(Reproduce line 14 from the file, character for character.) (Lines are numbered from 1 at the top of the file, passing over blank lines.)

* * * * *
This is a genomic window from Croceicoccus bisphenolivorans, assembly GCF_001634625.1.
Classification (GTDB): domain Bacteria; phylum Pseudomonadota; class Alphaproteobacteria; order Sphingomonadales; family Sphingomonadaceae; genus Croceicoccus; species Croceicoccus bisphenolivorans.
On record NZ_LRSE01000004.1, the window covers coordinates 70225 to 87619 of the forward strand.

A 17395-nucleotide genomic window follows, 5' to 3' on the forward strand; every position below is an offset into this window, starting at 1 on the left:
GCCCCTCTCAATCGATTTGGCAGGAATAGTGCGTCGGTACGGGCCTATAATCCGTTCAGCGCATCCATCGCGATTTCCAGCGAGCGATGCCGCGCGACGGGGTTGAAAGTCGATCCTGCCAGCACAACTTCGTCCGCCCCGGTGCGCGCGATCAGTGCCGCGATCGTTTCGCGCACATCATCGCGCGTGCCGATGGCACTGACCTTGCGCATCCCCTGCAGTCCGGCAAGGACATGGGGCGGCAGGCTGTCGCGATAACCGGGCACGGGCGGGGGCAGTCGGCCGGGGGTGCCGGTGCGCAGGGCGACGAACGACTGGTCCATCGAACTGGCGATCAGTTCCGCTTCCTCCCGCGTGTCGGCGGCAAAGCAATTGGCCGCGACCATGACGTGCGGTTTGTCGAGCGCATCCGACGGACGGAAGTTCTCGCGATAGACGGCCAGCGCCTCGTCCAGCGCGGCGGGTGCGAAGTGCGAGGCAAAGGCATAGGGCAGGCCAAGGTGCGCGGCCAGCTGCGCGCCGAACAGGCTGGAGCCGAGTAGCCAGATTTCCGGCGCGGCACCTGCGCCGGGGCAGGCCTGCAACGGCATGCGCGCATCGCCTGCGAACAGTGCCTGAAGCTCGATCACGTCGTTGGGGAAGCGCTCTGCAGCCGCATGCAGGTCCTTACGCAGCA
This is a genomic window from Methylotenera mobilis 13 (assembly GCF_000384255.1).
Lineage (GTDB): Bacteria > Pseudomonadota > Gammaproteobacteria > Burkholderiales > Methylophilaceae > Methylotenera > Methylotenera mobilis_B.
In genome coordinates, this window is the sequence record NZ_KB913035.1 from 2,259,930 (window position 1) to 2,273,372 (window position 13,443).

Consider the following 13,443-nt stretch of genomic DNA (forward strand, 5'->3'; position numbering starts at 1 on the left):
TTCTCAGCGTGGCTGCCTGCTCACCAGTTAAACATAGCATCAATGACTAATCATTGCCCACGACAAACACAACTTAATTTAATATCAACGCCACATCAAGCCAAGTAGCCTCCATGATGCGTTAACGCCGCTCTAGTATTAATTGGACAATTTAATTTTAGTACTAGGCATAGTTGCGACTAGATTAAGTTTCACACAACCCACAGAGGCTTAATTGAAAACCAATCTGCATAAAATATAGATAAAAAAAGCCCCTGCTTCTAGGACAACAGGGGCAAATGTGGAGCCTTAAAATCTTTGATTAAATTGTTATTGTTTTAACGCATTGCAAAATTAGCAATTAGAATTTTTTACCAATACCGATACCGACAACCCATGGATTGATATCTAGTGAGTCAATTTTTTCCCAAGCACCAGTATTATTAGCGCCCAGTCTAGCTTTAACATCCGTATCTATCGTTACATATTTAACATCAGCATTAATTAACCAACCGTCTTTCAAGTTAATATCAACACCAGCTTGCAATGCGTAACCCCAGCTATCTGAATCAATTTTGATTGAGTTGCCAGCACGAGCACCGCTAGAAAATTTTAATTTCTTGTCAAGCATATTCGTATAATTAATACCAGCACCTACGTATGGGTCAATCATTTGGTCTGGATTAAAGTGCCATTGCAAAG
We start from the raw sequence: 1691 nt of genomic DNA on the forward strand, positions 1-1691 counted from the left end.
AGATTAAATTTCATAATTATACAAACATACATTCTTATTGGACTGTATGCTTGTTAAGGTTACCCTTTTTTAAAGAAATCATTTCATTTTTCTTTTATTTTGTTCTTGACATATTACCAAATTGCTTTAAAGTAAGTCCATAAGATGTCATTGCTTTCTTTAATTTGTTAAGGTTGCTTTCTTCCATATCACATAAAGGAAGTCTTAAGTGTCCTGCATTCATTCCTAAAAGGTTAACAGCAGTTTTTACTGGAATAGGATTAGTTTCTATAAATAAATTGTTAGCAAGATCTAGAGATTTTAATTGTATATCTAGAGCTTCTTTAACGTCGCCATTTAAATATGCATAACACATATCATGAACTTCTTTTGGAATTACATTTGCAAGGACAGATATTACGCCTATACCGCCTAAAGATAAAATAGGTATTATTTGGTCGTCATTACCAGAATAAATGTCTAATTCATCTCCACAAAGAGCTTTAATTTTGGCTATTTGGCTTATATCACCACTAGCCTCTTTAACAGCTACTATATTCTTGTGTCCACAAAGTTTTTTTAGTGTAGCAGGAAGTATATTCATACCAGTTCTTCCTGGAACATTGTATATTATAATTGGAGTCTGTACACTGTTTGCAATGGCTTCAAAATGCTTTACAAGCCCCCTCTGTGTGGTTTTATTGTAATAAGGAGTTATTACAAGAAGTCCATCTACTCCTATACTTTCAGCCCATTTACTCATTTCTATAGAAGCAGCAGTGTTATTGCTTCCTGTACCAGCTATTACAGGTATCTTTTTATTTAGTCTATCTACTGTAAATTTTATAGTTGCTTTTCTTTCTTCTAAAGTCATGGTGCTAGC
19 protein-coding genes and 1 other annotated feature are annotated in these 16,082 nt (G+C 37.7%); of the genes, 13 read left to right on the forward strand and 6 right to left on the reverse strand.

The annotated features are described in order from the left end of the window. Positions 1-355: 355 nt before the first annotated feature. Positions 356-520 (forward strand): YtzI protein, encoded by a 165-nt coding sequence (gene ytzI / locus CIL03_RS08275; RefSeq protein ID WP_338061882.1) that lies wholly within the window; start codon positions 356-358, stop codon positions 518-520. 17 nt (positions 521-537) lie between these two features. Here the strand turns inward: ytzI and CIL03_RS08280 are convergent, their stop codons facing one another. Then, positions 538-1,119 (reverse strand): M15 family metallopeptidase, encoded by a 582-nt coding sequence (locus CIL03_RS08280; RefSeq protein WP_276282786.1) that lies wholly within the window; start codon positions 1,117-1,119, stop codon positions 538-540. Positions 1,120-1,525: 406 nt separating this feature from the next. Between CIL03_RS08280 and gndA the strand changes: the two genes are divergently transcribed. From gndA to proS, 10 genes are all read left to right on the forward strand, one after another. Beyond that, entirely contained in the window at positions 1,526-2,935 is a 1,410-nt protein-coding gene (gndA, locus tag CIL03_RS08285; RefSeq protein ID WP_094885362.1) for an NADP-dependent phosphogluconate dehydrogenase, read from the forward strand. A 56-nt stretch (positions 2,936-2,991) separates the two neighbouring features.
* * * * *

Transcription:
The annotated features are described in order from the left end of the window. Positions 1-355: 355 nt before the first annotated feature. Positions 356-520 (forward strand): YtzI protein, encoded by a 165-nt coding sequence (gene ytzI / locus CIL03_RS08275; RefSeq protein ID WP_338061882.1) that lies wholly within the window; start codon positions 356-358, stop codon positions 518-520. 17 nt (positions 521-537) lie between these two features. Here the strand turns inward: ytzI and CIL03_RS08280 are convergent, their stop codons facing one another. Then, positions 538-1,119 (reverse strand): M15 family metallopeptidase, encoded by a 582-nt coding sequence (locus CIL03_RS08280; RefSeq protein WP_276282786.1) that lies wholly within the window; start codon positions 1,117-1,119, stop codon positions 538-540. Positions 1,120-1,525: 406 nt separating this feature from the next. Between CIL03_RS08280 and gndA the strand changes: the two genes are divergently transcribed. From gndA to proS, 10 genes are all read left to right on the forward strand, one after another. Beyond that, entirely contained in the window at positions 1,526-2,935 is a 1,410-nt protein-coding gene (gndA, locus tag CIL03_RS08285; RefSeq protein ID WP_094885362.1) for an NADP-dependent phosphogluconate dehydrogenase, read from the forward strand. A 56-nt stretch (positions 2,936-2,991) separates the two neighbouring features.